Will Sean still love Blanca? There will be a battle between the snake catchers and the snake spirits very soon. The Snake General wants Blanca to be extinguished since she wants to defy her snake spirit. Blanca is heartbroken and feels she’s doomed to her demon spirit forever, but Sean sees it in his heart to love Blanca and see her for who she really is. The film ends with a battle in thrilling fashion and in a romantic mood.

This film is a 3D animation big-screen adaptation of the traditional four-chapter Legends Of The White Snake. What I liked best about the film is that the film doesn’t just present a good eye-catching drama, but it also possesses a lot of elements of Chinese culture and Chinese mythology. The imagery of animal spirits within a person is very common in Chinese storytelling and Chinese folklore. I’m not familiar with all of Chinese folklore but I can see a lot of familiar traits of it in the film. Especially the animal spirits that exist in the humans. The film does it in a very entertaining and a very mesmerizing way. The 3D animation doesn’t hurt it at all. In fact it makes it very eye-catching and even brings the audience into the story.

The film appears like a common Chinese fable meant to tell the story of bad and good. However the story is also about rejecting a destiny all for the love of a man. She was a snake spirit; he was a snake hunter. It shows how the heart can win over a person even if they are destined to be something else. The film is mostly a drama and the film succeeds in being a dramatic story. However there are some humorous moments. Most of the humor comes from Dudou, especially after he’s able to speak. It does seem like a must to have some humor in an animated film. Kids will be watching. The film doesn’t seem to get as suggestive as parts of Children Of The Sea does, but there are some suggestive scenes. The story tries more to capture the essence of love between the two. Nevertheless the suggestiveness and the violence in the film leaves me thinking this will get a PG rating.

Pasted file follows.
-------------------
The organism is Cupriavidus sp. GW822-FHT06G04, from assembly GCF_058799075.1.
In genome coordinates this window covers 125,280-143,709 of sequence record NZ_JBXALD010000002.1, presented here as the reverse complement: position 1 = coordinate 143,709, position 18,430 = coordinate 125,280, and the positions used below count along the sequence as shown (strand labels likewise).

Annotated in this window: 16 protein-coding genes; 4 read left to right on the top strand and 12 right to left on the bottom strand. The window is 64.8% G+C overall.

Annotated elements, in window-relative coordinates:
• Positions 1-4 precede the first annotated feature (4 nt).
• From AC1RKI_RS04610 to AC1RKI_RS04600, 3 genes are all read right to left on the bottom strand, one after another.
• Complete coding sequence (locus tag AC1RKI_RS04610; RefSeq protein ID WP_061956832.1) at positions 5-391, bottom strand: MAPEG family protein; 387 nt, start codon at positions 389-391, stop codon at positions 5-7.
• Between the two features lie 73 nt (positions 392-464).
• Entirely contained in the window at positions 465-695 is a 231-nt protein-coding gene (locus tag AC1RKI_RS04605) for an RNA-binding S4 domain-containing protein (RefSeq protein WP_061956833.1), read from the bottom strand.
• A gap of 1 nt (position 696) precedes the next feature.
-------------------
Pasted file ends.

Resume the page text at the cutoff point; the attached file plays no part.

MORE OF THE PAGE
This is an excellent film done by Light Chaser Animation. Excellent job by directors Amp Wong (credited as Huang Jiakang) and Ji Zhao. Amp has animation credits with doing the Green Lantern series. Zhao has more credits in doing editorial work in film and this is his first direction of animation. Here the directors and the Animation studio deliver a great, colorful eye-catching story that’s a delight to watch and will capture your imagination. The story by first-time scriptwriter DaMao is also excellent. It captures the story and the essence of Chinese mythology well while giving an ideal story for big-screen animation.

The vocal talent is also there. Zhang Zhe did a very good job at making Blanca sound mystical. Yang Tianxuang was also good at making Xu Xuan sound as romantic as he looked. He Zhang was great in adding the humor to the film with DuDou and Zheng Xiaopu was great at bringing out the deviousness of Foxy Boss. The music from Guo Haowei and the songs sung by Sean are also a delight to hear and add to the film’s mystique.

It’s interesting to note that the White Snake cost 80 million Chinese Yuan (roughly $11.4 million US) to make but made 447 million Yuan (about $63.9 million US) in China alone. It will be released in North America starting only with Los Angeles on November 15th and in limited release starting November 29th. English dubs will be in the release as Stephanie Sheh will be the English-language voice for Blanca and Paul Yen will voice Ah Xuan or Sean. Having seen the film in Mandarin with subtitles, I would see the English-language one, but I would try to see which one in more magical. Also those who watch the film when it comes out, I highly recommend you stay to watch the credits. Yes, there is a scene in between the credits featuring Foxy Boss that leaves you convinced there will be a sequel coming out. In fact the Mandarin title of the film means ‘White Snake: The Origin.’